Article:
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Texas Proposition 22, Officeholders Called to Military Service (September 2003)

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Texas Constitution
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Preamble
Articles
12
3 (1-43)3 (44-49)3 (50-67)
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Texas Proposition 22, also known as Temporary Appointments to Replace Public Officers Called into Active Military Duty, was on the September 13, 2003 special election ballot in Texas as a legislatively-referred constitutional amendment, where it was approved.

Election results

Proposition 22
ResultVotesPercentage
Approveda Yes 1,069,328 78.5%
No293,08321.5%

Text of measure

The short ballot summary voters saw on their ballot read: "The constitutional amendment authorizing the appointment of a temporary replacement officer to fill a vacancy created when a public officer enters active duty in the United States armed forces."[1]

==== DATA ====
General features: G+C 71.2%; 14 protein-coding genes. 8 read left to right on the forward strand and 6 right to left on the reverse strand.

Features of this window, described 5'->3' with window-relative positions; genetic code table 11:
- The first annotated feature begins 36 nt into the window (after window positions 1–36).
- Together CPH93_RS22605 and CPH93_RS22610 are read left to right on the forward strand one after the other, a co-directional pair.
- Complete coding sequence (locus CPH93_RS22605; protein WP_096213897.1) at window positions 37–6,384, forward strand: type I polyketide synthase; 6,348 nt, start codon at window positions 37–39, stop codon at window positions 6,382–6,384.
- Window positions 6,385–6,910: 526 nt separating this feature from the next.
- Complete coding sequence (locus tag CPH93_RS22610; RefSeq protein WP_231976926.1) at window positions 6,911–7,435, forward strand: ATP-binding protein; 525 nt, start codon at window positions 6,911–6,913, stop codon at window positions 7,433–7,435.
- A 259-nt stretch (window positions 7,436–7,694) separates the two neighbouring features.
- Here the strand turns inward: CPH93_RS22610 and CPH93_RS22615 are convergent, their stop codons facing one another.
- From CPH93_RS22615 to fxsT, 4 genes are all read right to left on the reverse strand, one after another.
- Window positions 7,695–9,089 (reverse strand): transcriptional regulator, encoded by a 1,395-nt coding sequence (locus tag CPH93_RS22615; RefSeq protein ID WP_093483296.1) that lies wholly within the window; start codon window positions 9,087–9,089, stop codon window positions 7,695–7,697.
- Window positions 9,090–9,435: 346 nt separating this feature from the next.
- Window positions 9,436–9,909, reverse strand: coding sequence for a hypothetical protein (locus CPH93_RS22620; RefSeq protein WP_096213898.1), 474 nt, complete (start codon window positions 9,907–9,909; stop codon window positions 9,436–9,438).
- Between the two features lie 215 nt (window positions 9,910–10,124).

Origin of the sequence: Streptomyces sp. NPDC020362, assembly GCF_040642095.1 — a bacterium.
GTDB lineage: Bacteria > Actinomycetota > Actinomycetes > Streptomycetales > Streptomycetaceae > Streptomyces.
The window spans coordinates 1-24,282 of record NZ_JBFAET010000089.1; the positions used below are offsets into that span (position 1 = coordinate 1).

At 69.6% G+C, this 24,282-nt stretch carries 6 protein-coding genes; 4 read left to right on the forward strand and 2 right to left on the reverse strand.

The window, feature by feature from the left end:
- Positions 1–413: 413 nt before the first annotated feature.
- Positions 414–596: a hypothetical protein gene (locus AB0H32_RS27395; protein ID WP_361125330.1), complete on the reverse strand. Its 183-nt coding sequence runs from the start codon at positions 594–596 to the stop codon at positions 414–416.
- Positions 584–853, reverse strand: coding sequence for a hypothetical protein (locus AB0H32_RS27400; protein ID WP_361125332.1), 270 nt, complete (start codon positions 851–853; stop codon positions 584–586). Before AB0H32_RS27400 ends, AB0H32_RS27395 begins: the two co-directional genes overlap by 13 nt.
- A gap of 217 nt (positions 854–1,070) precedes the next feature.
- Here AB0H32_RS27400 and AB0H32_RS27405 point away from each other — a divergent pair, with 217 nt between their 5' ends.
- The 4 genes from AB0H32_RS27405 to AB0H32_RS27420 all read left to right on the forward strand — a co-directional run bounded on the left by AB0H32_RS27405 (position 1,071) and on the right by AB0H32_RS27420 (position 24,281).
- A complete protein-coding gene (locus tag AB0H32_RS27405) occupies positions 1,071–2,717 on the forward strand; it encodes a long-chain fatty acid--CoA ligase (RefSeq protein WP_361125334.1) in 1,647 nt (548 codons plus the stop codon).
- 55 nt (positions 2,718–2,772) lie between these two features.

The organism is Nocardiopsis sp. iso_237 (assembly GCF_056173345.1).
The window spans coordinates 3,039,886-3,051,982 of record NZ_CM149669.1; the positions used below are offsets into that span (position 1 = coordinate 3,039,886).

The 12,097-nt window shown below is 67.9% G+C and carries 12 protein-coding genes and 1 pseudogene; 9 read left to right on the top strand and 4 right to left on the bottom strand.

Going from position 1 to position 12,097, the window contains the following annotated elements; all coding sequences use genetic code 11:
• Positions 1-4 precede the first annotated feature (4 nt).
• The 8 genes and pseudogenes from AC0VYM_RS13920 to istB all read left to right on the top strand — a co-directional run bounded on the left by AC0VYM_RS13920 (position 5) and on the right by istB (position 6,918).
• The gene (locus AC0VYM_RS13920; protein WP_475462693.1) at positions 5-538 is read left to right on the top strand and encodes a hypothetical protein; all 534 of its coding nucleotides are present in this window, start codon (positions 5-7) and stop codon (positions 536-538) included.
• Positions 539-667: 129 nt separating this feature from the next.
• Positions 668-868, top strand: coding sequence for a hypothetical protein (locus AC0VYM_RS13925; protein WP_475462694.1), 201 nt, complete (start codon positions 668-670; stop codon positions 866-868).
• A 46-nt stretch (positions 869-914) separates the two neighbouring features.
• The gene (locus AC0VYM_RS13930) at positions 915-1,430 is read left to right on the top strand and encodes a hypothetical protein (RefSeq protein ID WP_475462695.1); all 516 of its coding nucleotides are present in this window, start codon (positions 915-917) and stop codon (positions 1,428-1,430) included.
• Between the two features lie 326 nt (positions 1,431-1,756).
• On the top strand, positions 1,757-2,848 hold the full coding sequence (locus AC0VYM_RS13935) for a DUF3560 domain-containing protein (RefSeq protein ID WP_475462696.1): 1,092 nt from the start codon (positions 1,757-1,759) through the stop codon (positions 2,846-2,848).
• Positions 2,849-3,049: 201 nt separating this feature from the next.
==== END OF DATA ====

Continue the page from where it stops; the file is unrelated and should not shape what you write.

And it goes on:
Constitutional changes

The successful passage of Proposition 22 added §72 to Article 16 of the Texas Constitution.

Path to the ballot

See also: Laws governing direct democracy in Texas

As laid out in Article 17 of the Texas Constitution, in order for a proposed constitutional amendment to be placed on the ballot, the Texas State Legislature must propose the amendment in a joint resolution of both the Texas State Senate and the Texas House of Representatives. The joint resolution can originate in either the House or the Senate. The resolution must be adopted by a vote of at least two-thirds of the membership of each house of the legislature. That amounts to a minimum of 100 votes in the House of Representatives and 21 votes in the Senate.

See also

External links

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References